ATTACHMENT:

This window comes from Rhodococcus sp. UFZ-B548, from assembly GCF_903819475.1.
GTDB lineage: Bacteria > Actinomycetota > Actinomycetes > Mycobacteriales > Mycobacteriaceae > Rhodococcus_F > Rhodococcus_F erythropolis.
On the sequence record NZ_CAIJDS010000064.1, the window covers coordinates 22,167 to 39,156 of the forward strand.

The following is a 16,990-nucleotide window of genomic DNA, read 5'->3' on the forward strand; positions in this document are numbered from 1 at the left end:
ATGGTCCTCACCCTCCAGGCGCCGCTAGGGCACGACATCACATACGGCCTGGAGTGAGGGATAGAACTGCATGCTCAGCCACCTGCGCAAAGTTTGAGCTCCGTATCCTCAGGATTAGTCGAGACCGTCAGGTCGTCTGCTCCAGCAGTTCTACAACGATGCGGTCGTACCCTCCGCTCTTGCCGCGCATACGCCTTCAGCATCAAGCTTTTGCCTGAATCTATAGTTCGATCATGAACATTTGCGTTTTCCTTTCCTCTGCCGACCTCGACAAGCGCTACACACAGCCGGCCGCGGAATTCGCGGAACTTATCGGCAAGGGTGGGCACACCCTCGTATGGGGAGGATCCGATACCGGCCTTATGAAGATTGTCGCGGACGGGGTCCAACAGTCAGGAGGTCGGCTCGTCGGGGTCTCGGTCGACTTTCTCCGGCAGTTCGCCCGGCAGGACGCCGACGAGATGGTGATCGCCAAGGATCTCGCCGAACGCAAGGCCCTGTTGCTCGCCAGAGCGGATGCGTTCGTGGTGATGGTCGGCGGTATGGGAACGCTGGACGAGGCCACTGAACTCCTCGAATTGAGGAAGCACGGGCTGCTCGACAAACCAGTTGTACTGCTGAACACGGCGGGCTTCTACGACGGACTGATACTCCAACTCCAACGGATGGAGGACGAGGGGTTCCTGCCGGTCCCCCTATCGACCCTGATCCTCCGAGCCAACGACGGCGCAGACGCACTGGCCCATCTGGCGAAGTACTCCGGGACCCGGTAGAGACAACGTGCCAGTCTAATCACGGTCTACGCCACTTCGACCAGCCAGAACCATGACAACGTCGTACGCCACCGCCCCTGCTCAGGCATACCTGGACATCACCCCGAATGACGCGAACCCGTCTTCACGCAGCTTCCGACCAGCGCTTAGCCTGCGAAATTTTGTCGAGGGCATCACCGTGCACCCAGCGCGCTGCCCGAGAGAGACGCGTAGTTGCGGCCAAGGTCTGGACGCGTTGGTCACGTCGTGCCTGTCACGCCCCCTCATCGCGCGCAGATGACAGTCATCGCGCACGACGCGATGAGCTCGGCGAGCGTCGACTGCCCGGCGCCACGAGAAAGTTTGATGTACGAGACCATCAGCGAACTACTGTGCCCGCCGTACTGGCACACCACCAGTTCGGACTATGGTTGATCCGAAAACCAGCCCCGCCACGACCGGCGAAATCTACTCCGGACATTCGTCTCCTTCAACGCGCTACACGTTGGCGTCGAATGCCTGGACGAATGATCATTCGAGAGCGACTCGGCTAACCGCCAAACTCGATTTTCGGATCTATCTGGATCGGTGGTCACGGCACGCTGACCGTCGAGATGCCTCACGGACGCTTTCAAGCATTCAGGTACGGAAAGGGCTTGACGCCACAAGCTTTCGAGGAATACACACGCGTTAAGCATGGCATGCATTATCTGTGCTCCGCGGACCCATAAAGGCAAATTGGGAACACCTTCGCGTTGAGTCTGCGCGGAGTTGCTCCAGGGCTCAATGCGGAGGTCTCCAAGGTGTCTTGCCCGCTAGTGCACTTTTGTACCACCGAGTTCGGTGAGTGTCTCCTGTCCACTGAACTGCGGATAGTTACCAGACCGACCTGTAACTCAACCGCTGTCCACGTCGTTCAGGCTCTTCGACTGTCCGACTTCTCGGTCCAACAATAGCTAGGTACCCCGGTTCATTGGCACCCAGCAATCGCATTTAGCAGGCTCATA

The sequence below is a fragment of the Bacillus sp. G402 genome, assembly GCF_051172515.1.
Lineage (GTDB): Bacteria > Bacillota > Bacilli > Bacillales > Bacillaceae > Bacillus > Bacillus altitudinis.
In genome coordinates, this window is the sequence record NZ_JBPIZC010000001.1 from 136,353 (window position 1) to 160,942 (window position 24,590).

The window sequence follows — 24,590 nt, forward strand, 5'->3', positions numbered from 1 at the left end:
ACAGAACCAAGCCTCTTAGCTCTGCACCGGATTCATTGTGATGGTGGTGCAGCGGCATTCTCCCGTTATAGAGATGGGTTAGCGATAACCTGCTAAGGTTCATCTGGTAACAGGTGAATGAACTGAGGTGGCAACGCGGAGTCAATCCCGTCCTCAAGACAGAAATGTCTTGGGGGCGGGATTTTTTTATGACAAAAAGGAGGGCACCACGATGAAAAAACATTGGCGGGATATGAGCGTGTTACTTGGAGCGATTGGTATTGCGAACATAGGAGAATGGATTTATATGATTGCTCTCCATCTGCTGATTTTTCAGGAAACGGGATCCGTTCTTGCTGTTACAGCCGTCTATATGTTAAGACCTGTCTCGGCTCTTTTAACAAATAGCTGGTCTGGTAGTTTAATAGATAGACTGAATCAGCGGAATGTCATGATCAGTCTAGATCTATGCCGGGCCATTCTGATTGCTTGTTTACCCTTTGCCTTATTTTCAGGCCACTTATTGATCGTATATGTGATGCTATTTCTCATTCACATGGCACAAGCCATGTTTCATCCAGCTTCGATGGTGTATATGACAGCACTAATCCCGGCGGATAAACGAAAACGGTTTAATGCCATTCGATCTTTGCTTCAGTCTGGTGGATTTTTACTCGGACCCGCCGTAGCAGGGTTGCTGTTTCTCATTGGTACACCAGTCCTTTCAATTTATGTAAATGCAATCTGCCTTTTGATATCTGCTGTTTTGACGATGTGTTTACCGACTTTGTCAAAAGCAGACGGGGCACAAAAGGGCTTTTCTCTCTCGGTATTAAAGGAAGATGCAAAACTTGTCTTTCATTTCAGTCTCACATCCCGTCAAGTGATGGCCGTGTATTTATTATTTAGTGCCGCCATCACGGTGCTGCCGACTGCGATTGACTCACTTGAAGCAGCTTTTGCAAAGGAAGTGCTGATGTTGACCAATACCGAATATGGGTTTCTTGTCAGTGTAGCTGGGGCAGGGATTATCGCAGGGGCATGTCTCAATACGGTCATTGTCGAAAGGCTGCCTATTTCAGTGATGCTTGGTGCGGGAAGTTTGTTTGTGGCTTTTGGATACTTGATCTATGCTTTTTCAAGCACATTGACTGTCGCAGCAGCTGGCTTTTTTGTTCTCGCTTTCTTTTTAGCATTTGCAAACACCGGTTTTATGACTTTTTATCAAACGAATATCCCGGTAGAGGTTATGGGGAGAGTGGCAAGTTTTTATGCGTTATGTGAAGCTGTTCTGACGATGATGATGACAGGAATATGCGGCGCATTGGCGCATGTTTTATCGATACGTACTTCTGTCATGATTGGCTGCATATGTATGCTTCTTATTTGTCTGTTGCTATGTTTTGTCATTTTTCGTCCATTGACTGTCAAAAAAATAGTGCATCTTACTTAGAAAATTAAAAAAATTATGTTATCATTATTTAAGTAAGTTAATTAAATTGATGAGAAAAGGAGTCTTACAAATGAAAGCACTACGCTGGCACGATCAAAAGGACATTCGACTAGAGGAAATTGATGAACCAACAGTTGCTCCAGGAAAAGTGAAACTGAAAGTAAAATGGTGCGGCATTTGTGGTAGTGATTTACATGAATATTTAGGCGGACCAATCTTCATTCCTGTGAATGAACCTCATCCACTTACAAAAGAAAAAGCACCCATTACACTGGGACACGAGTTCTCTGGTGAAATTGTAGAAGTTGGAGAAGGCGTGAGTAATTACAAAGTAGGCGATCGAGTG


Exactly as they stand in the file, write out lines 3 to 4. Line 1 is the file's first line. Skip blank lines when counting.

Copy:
On the sequence record NZ_CAIJDS010000064.1, the window covers coordinates 22,167 to 39,156 of the forward strand.

The following is a 16,990-nucleotide window of genomic DNA, read 5'->3' on the forward strand; positions in this document are numbered from 1 at the left end: